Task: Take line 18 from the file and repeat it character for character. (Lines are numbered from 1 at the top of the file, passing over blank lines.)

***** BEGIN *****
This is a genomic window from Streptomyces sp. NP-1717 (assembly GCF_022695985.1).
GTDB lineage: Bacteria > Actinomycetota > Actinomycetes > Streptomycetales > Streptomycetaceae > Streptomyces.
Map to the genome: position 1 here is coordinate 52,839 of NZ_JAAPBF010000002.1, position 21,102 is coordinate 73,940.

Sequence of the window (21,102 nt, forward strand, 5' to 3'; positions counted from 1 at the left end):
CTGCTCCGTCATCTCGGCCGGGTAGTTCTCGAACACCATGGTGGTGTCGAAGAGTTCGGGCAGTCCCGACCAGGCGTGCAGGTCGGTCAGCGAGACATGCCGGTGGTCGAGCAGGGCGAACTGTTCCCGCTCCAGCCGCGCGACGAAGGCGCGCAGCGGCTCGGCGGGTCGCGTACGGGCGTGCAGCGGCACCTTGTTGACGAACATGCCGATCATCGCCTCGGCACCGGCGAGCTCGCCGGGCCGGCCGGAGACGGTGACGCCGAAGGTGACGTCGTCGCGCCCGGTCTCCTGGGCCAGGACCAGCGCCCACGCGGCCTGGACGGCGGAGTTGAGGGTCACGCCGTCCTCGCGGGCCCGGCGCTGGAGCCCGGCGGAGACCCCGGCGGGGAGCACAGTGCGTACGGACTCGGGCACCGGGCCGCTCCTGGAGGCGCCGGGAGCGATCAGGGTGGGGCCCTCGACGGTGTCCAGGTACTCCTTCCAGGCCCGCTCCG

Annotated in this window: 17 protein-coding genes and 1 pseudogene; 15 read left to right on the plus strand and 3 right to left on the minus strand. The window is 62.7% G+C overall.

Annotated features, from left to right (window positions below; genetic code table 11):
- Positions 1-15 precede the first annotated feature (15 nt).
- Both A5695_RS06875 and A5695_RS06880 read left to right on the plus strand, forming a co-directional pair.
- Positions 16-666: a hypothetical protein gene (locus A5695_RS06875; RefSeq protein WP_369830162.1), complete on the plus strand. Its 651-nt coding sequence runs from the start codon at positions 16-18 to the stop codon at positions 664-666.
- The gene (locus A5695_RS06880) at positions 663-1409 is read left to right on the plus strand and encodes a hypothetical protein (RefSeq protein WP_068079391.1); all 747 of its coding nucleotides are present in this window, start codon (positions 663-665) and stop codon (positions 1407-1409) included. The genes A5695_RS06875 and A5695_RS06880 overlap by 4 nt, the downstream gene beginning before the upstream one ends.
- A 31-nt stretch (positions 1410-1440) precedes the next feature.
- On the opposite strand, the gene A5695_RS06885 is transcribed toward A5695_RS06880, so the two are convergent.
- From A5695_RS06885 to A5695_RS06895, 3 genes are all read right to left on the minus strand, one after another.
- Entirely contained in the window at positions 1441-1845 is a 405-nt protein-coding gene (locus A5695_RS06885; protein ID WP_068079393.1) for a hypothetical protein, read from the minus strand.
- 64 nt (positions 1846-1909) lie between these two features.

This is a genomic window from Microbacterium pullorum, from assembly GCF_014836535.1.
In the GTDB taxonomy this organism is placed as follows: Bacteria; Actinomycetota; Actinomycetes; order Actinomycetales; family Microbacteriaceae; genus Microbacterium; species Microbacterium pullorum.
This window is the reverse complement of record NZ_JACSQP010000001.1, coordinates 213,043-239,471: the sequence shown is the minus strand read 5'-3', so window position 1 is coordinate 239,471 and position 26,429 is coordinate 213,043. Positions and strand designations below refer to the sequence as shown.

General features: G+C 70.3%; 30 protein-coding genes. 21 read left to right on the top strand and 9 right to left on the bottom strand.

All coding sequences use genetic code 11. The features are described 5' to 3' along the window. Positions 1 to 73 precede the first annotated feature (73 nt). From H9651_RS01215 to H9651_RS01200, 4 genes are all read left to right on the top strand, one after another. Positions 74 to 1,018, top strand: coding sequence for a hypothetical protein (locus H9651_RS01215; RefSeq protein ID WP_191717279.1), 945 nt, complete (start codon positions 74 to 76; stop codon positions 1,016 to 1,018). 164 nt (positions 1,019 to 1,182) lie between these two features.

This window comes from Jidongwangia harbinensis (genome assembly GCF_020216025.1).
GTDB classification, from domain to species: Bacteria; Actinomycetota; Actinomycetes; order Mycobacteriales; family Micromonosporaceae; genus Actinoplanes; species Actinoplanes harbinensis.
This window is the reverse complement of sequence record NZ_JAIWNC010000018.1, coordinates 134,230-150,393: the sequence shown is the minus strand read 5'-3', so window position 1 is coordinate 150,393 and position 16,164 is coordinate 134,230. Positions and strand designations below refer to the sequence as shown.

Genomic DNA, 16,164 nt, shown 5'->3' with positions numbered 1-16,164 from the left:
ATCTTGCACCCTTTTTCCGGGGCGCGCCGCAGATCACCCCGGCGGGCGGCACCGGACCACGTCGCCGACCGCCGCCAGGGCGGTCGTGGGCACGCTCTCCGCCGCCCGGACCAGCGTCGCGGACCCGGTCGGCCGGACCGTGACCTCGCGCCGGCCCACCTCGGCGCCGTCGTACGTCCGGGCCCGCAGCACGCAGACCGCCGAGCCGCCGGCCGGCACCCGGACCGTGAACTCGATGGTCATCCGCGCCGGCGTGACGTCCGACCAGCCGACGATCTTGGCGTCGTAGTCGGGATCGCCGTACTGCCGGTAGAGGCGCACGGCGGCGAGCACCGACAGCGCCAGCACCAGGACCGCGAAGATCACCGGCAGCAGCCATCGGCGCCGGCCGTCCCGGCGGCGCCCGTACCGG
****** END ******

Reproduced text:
In the GTDB taxonomy this organism is placed as follows: Bacteria; Actinomycetota; Actinomycetes; order Actinomycetales; family Microbacteriaceae; genus Microbacterium; species Microbacterium pullorum.